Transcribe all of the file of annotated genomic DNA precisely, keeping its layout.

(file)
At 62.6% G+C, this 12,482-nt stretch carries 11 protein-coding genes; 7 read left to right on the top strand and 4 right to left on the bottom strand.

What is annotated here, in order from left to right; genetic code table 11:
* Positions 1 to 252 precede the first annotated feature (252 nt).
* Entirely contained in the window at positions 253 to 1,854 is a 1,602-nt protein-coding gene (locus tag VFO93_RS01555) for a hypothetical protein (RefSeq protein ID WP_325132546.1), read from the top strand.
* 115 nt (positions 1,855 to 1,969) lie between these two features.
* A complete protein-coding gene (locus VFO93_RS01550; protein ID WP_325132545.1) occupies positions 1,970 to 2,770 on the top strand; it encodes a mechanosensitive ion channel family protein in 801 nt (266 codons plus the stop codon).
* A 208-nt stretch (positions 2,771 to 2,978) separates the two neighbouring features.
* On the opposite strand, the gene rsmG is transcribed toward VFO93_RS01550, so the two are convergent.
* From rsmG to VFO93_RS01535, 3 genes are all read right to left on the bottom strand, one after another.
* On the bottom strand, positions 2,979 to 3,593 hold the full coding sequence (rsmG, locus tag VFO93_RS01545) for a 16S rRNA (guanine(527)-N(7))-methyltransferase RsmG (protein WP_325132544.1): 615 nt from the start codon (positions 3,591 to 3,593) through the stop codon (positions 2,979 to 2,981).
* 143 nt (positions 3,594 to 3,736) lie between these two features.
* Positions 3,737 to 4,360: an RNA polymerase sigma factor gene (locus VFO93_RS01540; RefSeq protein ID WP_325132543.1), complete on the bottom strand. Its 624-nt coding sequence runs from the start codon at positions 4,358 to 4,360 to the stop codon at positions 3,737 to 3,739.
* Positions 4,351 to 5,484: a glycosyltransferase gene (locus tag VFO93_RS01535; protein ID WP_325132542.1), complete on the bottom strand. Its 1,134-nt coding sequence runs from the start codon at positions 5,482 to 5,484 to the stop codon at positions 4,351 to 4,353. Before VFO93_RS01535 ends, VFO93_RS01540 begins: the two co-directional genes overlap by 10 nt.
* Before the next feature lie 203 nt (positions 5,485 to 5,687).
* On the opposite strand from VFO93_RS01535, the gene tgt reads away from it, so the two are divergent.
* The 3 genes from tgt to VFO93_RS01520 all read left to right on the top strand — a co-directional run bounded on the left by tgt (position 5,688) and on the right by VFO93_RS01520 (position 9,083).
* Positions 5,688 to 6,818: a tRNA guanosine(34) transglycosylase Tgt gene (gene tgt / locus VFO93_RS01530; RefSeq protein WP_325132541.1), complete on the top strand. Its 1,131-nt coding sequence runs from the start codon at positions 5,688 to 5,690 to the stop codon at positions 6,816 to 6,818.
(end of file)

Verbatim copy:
At 62.6% G+C, this 12,482-nt stretch carries 11 protein-coding genes; 7 read left to right on the top strand and 4 right to left on the bottom strand.

What is annotated here, in order from left to right; genetic code table 11:
* Positions 1 to 252 precede the first annotated feature (252 nt).
* Entirely contained in the window at positions 253 to 1,854 is a 1,602-nt protein-coding gene (locus tag VFO93_RS01555) for a hypothetical protein (RefSeq protein ID WP_325132546.1), read from the top strand.
* 115 nt (positions 1,855 to 1,969) lie between these two features.
* A complete protein-coding gene (locus VFO93_RS01550; protein ID WP_325132545.1) occupies positions 1,970 to 2,770 on the top strand; it encodes a mechanosensitive ion channel family protein in 801 nt (266 codons plus the stop codon).
* A 208-nt stretch (positions 2,771 to 2,978) separates the two neighbouring features.
* On the opposite strand, the gene rsmG is transcribed toward VFO93_RS01550, so the two are convergent.
* From rsmG to VFO93_RS01535, 3 genes are all read right to left on the bottom strand, one after another.
* On the bottom strand, positions 2,979 to 3,593 hold the full coding sequence (rsmG, locus tag VFO93_RS01545) for a 16S rRNA (guanine(527)-N(7))-methyltransferase RsmG (protein WP_325132544.1): 615 nt from the start codon (positions 3,591 to 3,593) through the stop codon (positions 2,979 to 2,981).
* 143 nt (positions 3,594 to 3,736) lie between these two features.
* Positions 3,737 to 4,360: an RNA polymerase sigma factor gene (locus VFO93_RS01540; RefSeq protein ID WP_325132543.1), complete on the bottom strand. Its 624-nt coding sequence runs from the start codon at positions 4,358 to 4,360 to the stop codon at positions 3,737 to 3,739.
* Positions 4,351 to 5,484: a glycosyltransferase gene (locus tag VFO93_RS01535; protein ID WP_325132542.1), complete on the bottom strand. Its 1,134-nt coding sequence runs from the start codon at positions 5,482 to 5,484 to the stop codon at positions 4,351 to 4,353. Before VFO93_RS01535 ends, VFO93_RS01540 begins: the two co-directional genes overlap by 10 nt.
* Before the next feature lie 203 nt (positions 5,485 to 5,687).
* On the opposite strand from VFO93_RS01535, the gene tgt reads away from it, so the two are divergent.
* The 3 genes from tgt to VFO93_RS01520 all read left to right on the top strand — a co-directional run bounded on the left by tgt (position 5,688) and on the right by VFO93_RS01520 (position 9,083).
* Positions 5,688 to 6,818: a tRNA guanosine(34) transglycosylase Tgt gene (gene tgt / locus VFO93_RS01530; RefSeq protein WP_325132541.1), complete on the top strand. Its 1,131-nt coding sequence runs from the start codon at positions 5,688 to 5,690 to the stop codon at positions 6,816 to 6,818.